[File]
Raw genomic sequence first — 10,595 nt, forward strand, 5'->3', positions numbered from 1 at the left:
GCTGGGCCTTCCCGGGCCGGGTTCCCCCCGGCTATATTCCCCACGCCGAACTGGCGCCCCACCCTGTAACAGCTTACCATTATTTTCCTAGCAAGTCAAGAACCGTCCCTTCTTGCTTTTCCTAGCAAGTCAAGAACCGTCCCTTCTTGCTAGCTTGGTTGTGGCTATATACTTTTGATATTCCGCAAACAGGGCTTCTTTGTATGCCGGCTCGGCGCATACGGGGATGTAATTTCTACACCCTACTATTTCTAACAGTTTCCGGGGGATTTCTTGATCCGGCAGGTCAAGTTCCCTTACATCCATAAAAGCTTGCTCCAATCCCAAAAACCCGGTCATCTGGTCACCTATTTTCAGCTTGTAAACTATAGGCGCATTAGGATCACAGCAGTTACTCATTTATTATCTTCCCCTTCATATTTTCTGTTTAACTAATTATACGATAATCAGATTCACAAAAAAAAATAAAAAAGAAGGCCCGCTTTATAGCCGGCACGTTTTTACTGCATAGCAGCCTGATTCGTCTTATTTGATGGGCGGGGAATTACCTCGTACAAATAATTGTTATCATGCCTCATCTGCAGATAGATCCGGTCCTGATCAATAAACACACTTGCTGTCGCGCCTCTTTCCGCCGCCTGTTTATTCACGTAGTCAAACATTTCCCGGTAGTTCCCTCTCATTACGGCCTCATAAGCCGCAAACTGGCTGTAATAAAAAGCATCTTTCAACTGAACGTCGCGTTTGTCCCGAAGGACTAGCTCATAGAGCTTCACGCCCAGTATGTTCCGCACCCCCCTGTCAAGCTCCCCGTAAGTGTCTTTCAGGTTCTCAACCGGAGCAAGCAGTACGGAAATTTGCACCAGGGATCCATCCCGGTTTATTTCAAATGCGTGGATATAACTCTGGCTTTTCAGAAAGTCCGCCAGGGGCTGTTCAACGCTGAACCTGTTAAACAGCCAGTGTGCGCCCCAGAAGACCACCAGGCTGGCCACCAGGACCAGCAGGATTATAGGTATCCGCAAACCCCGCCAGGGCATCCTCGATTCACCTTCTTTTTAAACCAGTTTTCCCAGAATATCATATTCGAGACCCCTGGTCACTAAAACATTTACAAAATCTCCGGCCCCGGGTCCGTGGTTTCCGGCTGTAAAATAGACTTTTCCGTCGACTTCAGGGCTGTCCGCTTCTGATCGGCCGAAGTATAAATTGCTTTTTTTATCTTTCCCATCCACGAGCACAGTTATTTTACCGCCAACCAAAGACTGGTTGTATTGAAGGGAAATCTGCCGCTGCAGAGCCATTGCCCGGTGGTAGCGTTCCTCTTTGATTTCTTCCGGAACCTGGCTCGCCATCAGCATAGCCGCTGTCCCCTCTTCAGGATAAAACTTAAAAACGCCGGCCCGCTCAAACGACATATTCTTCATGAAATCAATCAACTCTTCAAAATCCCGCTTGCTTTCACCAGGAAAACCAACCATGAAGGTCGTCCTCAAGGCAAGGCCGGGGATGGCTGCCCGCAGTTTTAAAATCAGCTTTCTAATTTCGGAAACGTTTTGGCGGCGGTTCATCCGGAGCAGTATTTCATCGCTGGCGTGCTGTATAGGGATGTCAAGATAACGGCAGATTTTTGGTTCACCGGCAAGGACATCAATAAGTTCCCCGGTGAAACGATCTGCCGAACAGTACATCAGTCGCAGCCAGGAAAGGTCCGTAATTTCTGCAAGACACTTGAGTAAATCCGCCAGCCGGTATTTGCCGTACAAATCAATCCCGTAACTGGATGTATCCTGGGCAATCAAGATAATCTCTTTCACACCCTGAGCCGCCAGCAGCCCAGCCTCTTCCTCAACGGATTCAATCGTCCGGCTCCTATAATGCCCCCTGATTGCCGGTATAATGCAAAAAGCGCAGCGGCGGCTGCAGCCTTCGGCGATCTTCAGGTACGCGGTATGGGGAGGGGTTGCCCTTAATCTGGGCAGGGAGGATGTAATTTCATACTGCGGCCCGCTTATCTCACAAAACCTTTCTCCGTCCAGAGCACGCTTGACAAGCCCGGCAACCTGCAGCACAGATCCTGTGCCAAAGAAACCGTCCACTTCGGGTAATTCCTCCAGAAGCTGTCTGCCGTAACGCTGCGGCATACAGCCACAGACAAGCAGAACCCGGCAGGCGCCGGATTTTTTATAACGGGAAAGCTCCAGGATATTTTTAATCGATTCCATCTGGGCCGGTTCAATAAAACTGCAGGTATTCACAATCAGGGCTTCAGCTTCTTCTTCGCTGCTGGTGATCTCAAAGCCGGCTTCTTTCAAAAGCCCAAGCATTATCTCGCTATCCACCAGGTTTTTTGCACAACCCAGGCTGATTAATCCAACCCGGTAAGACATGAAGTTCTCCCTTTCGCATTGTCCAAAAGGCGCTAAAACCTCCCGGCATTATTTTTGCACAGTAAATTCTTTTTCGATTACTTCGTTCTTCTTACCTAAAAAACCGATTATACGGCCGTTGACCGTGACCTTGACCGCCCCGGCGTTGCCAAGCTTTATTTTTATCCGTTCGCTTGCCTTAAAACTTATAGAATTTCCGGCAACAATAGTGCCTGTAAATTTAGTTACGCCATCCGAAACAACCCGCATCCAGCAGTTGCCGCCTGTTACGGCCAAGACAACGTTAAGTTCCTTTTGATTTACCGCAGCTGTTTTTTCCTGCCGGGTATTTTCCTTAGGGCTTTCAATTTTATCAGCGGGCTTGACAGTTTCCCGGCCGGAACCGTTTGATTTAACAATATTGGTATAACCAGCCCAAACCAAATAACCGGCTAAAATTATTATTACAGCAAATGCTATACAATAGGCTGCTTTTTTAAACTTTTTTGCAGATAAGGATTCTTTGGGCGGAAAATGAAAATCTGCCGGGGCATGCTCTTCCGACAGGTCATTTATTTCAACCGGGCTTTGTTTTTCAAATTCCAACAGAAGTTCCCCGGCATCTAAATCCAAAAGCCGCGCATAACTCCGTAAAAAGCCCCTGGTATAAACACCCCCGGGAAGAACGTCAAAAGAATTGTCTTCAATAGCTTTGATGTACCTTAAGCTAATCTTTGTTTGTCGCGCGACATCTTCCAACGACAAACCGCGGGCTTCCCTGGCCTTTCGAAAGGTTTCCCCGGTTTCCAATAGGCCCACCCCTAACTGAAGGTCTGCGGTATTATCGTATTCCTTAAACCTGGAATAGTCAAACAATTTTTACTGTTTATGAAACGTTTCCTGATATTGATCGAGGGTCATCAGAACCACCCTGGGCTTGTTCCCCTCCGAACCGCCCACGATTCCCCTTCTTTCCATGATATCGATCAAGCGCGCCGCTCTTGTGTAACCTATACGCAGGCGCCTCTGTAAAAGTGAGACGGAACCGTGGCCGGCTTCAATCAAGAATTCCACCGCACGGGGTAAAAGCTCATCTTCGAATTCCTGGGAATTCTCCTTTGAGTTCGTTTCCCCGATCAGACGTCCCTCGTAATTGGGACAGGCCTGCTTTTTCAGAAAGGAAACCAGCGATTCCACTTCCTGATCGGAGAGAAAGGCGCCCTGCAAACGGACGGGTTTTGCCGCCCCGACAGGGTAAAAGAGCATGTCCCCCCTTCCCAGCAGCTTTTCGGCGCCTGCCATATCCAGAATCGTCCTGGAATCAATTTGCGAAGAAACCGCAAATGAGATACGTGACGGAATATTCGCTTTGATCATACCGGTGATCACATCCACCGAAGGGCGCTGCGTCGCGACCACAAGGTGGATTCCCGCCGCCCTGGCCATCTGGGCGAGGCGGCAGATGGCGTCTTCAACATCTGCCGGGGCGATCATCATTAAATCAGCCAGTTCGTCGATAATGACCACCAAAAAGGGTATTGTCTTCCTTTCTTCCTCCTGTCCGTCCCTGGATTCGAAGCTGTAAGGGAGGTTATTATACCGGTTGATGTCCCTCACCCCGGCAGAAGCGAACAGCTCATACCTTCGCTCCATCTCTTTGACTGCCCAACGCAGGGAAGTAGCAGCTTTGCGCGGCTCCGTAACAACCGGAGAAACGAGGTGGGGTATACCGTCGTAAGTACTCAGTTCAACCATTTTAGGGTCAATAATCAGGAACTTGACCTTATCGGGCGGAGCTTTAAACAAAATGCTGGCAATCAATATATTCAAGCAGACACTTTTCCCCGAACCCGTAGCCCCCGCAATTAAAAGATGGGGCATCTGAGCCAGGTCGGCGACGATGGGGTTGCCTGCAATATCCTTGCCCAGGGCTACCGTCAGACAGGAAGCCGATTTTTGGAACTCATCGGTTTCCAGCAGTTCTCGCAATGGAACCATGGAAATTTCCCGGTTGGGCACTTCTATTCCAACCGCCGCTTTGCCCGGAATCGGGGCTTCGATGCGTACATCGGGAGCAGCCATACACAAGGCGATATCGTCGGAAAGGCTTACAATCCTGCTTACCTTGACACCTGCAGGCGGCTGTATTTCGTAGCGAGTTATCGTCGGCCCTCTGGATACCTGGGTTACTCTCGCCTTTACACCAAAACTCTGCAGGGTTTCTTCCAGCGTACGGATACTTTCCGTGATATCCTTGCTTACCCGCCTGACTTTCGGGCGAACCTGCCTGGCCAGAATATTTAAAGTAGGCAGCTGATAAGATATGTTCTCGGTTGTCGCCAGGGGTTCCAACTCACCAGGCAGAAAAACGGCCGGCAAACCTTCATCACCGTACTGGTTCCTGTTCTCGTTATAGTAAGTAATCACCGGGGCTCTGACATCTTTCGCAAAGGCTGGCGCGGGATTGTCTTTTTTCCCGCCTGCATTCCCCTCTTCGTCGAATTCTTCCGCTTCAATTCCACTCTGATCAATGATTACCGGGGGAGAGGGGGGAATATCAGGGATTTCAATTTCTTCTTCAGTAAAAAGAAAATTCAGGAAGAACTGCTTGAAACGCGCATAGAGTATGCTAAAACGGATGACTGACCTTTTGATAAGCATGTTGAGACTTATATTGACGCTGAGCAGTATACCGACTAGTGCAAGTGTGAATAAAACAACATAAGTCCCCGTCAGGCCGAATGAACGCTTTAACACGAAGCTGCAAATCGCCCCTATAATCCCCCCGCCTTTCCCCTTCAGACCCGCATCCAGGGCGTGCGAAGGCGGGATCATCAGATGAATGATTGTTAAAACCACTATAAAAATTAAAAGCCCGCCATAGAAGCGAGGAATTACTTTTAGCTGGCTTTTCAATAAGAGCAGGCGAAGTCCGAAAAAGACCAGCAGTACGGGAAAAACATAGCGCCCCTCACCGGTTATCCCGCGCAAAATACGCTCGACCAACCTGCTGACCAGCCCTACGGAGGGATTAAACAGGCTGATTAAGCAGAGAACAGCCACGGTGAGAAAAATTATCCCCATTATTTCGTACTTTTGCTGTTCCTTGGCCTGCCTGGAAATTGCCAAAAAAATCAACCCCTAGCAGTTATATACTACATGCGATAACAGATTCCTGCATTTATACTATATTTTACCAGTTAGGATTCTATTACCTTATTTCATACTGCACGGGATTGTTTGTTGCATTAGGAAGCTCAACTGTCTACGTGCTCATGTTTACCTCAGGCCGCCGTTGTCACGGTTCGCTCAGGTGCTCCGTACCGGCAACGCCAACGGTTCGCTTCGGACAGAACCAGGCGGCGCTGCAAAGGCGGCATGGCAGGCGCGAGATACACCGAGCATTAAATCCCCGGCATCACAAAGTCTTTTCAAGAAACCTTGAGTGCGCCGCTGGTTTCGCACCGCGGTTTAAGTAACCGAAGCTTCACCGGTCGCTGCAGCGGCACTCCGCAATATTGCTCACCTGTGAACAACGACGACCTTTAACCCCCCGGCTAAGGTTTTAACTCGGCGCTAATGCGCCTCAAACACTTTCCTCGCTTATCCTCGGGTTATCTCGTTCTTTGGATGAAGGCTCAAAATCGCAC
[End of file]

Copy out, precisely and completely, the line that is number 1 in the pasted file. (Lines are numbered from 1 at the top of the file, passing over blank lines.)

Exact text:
Raw genomic sequence first — 10,595 nt, forward strand, 5'->3', positions numbered from 1 at the left: